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Wairarapa Water Storage Project Plagued By Unrealistic Time Frames And Misinformation

Wairarapa iwi Rangitāne o Wairarapa is concerned at the rushed time frames and incorrect information being used to push a large scale water storage project in Wairarapa. Since January of this year the iwi have raised concerns around the environmental, cultural and economic impact of the Wakamoekau Community Water Storage Scheme, which is being proposed by Wairarapa Water Limited.

“This is a significant project that will have lasting impacts for our future generations and creates huge environmental change. We need to do due diligence to understand the full picture before we, as an iwi, can decide whether to partner with this project,” says Tiraumaera Te Tau, Chair of Rangitāne o Wairarapa.

Rangitāne o Wairarapa is also concerned at the continued misinformation provided by Wairarapa Water to its stakeholders during field trips and forums. “Wairarapa Water has stated there will be zero impacts to the rest of our rivers and lakes and told us that if we don’t capture water it will be lost to the sea. However, this information is factually incorrect, not just with mātauranga Māori but also from science,” said Amber Craig, Deputy Chair of Rangitāne o Wairarapa.

The iwi have proposed a way forward which includes undertaking a Cultural Impact Assessment, but this has been dismissed by Wairarapa Water, a move which Craig says is part of Wairarapa Water’s dismissive approach to hapū iwi concerns and the importance of mātauranga Māori.

“Instead of working with us to do the research needed to ensure this is the best approach for our communities, our environment and our economy, Wairarapa Water have said we need to simply approve of a prescribed methodology for a cultural impact assessment by December 2020, which it would be irresponsible of us to do,” says Craig.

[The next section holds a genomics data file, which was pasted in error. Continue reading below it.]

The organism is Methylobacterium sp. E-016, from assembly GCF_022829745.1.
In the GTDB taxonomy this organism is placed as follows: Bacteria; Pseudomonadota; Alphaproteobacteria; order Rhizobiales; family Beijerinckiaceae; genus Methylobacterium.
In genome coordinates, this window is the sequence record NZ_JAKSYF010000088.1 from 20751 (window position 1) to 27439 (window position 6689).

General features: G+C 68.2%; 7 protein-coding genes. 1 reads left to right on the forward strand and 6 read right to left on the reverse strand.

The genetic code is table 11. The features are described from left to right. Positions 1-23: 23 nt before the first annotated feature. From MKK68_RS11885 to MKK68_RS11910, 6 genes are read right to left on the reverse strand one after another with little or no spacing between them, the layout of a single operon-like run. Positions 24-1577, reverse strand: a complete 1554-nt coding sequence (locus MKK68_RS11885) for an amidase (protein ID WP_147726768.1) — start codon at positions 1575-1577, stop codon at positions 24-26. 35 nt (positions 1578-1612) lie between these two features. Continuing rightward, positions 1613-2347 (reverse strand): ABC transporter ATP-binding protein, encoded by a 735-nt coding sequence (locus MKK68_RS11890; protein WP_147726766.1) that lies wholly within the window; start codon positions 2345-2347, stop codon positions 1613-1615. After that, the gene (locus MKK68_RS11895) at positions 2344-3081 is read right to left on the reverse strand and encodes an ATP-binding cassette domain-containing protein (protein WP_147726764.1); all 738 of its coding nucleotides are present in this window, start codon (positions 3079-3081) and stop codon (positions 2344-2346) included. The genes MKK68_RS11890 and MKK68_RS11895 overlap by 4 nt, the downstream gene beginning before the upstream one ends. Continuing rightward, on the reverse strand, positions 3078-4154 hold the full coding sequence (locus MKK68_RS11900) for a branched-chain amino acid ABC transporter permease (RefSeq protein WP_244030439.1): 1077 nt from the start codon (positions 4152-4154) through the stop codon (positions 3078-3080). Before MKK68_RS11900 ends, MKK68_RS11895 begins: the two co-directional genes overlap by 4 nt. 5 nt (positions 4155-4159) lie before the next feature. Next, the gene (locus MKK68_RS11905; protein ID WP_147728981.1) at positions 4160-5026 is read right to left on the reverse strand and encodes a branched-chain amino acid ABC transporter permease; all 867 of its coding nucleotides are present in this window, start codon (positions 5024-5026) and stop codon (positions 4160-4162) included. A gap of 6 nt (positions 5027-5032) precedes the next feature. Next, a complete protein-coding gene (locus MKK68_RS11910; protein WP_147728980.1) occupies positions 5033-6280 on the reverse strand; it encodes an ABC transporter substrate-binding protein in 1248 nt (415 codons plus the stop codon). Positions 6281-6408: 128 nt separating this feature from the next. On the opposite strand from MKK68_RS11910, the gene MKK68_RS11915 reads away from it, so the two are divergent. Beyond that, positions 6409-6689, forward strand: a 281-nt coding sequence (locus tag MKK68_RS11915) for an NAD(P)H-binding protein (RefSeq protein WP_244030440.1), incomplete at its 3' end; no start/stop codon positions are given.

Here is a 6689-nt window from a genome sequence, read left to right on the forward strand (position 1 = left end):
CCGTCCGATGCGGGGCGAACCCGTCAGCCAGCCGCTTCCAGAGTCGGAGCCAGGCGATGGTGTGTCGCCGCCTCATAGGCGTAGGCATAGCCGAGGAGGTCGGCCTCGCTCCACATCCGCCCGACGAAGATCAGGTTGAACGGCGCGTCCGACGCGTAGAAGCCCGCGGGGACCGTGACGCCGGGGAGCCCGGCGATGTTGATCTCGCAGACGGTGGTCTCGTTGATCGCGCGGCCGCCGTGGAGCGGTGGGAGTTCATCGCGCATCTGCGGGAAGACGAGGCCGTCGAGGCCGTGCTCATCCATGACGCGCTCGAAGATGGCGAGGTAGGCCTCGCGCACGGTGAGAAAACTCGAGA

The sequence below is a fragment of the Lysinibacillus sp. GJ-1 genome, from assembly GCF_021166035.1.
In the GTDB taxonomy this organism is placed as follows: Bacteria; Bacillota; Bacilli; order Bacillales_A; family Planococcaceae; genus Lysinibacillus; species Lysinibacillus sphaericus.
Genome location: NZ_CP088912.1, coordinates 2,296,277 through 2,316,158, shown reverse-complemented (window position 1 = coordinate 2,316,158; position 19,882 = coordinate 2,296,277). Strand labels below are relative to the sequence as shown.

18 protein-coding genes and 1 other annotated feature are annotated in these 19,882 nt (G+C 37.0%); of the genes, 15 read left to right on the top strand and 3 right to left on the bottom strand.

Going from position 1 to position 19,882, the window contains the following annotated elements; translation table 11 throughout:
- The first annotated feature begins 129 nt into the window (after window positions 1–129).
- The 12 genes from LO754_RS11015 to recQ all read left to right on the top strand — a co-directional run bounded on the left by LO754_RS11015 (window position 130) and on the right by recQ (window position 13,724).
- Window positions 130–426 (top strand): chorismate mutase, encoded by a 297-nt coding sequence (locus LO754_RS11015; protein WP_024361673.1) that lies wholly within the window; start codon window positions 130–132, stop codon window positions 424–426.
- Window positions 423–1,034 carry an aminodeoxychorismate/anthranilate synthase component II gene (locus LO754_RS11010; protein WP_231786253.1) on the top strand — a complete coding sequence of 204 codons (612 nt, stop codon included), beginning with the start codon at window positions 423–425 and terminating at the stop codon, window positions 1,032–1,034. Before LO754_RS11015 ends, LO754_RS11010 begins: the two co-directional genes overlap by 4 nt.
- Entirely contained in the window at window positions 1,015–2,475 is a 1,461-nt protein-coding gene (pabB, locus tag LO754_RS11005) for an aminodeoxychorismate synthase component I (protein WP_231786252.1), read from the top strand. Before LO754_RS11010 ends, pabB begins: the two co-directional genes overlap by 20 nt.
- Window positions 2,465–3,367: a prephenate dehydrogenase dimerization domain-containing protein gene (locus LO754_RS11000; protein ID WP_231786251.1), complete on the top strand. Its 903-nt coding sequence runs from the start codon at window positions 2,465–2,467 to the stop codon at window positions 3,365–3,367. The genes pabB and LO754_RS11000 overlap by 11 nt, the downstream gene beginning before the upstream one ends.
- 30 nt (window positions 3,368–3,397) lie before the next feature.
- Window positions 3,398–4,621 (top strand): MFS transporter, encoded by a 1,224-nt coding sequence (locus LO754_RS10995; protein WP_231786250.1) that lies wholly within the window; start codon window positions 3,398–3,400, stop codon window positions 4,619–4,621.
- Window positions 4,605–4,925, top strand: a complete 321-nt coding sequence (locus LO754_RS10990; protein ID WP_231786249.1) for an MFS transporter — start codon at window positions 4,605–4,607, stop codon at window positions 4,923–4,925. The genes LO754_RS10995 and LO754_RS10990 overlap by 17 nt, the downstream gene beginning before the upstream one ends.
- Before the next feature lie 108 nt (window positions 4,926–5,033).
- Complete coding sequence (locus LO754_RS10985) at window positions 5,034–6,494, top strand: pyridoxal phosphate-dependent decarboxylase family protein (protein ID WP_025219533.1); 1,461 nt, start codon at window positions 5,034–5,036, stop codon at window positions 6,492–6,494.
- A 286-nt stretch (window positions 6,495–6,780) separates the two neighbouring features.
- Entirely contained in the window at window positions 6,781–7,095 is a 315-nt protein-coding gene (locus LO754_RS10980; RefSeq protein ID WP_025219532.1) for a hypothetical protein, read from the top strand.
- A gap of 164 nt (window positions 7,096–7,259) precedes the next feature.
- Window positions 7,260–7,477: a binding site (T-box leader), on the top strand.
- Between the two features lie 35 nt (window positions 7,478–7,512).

With work due to start on the water storage project in 2022, Rangitāne o Wairarapa are clear that they are the only entity that have the mandate to speak on the cultural wellbeing of Rangitāne o Wairarapa. “According to the United Nations, indigenous peoples have the right to give free, prior and informed consent that may affect us or our territories. Rangitāne o Wairarapa will contest any project where we do not understand the full impacts through a robust and thorough process which considers our whenua (land), wai (waters) and tangata (people).” explains Craig.

“Our kaumātua (elders) tell us that Rangitāne people historically had pā sites alongside the Wakamoekau river. Our rivers are wāhi tapu (sacred places) for us. We have been here for many generations and we will continue to be here for many generations to come. Our whānau are the descendants of the people who lived here and we have a responsibility to them and our future generations to ensure these places flourish.” says Te Tau.

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